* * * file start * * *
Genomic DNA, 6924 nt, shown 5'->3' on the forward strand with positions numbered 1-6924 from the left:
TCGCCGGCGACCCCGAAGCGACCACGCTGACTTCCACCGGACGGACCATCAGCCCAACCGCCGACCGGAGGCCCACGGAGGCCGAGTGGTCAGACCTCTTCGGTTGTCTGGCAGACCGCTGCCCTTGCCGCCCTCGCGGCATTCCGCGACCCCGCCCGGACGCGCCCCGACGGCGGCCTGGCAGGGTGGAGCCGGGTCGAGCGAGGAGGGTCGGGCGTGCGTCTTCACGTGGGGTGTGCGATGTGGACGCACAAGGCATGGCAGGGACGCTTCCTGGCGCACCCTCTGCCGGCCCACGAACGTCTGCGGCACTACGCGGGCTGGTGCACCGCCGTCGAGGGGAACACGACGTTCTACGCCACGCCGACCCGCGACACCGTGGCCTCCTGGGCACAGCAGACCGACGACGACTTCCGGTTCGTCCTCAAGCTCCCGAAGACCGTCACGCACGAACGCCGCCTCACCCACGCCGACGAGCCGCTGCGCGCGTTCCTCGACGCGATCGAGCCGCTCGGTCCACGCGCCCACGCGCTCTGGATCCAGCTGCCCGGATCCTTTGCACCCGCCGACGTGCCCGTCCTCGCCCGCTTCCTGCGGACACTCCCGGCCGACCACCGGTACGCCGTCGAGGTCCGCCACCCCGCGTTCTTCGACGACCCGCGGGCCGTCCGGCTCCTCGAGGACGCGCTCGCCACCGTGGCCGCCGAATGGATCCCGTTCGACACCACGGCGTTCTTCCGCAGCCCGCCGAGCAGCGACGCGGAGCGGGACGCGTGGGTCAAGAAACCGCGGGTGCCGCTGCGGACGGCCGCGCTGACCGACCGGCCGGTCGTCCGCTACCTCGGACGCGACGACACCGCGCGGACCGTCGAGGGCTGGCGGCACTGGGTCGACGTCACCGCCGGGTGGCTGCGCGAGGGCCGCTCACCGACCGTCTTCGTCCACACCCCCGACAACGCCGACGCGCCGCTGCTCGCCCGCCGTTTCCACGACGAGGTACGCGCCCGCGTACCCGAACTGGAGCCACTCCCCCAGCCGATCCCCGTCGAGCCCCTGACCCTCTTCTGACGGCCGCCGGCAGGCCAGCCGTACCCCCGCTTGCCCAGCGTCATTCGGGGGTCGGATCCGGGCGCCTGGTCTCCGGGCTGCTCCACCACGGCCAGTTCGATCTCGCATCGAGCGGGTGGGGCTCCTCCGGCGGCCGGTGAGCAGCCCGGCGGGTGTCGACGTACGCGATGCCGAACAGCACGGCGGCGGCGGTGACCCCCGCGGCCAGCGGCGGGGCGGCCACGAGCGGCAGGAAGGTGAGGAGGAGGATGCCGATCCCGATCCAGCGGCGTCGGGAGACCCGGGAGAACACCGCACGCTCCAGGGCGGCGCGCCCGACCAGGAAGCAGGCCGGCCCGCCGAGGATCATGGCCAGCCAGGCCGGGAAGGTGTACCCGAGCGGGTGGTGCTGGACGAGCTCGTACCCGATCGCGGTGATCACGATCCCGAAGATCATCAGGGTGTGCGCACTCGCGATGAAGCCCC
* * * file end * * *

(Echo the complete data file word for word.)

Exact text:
Genomic DNA, 6924 nt, shown 5'->3' on the forward strand with positions numbered 1-6924 from the left:
TCGCCGGCGACCCCGAAGCGACCACGCTGACTTCCACCGGACGGACCATCAGCCCAACCGCCGACCGGAGGCCCACGGAGGCCGAGTGGTCAGACCTCTTCGGTTGTCTGGCAGACCGCTGCCCTTGCCGCCCTCGCGGCATTCCGCGACCCCGCCCGGACGCGCCCCGACGGCGGCCTGGCAGGGTGGAGCCGGGTCGAGCGAGGAGGGTCGGGCGTGCGTCTTCACGTGGGGTGTGCGATGTGGACGCACAAGGCATGGCAGGGACGCTTCCTGGCGCACCCTCTGCCGGCCCACGAACGTCTGCGGCACTACGCGGGCTGGTGCACCGCCGTCGAGGGGAACACGACGTTCTACGCCACGCCGACCCGCGACACCGTGGCCTCCTGGGCACAGCAGACCGACGACGACTTCCGGTTCGTCCTCAAGCTCCCGAAGACCGTCACGCACGAACGCCGCCTCACCCACGCCGACGAGCCGCTGCGCGCGTTCCTCGACGCGATCGAGCCGCTCGGTCCACGCGCCCACGCGCTCTGGATCCAGCTGCCCGGATCCTTTGCACCCGCCGACGTGCCCGTCCTCGCCCGCTTCCTGCGGACACTCCCGGCCGACCACCGGTACGCCGTCGAGGTCCGCCACCCCGCGTTCTTCGACGACCCGCGGGCCGTCCGGCTCCTCGAGGACGCGCTCGCCACCGTGGCCGCCGAATGGATCCCGTTCGACACCACGGCGTTCTTCCGCAGCCCGCCGAGCAGCGACGCGGAGCGGGACGCGTGGGTCAAGAAACCGCGGGTGCCGCTGCGGACGGCCGCGCTGACCGACCGGCCGGTCGTCCGCTACCTCGGACGCGACGACACCGCGCGGACCGTCGAGGGCTGGCGGCACTGGGTCGACGTCACCGCCGGGTGGCTGCGCGAGGGCCGCTCACCGACCGTCTTCGTCCACACCCCCGACAACGCCGACGCGCCGCTGCTCGCCCGCCGTTTCCACGACGAGGTACGCGCCCGCGTACCCGAACTGGAGCCACTCCCCCAGCCGATCCCCGTCGAGCCCCTGACCCTCTTCTGACGGCCGCCGGCAGGCCAGCCGTACCCCCGCTTGCCCAGCGTCATTCGGGGGTCGGATCCGGGCGCCTGGTCTCCGGGCTGCTCCACCACGGCCAGTTCGATCTCGCATCGAGCGGGTGGGGCTCCTCCGGCGGCCGGTGAGCAGCCCGGCGGGTGTCGACGTACGCGATGCCGAACAGCACGGCGGCGGCGGTGACCCCCGCGGCCAGCGGCGGGGCGGCCACGAGCGGCAGGAAGGTGAGGAGGAGGATGCCGATCCCGATCCAGCGGCGTCGGGAGACCCGGGAGAACACCGCACGCTCCAGGGCGGCGCGCCCGACCAGGAAGCAGGCCGGCCCGCCGAGGATCATGGCCAGCCAGGCCGGGAAGGTGTACCCGAGCGGGTGGTGCTGGACGAGCTCGTACCCGATCGCGGTGATCACGATCCCGAAGATCATCAGGGTGTGCGCACTCGCGATGAAGCCCC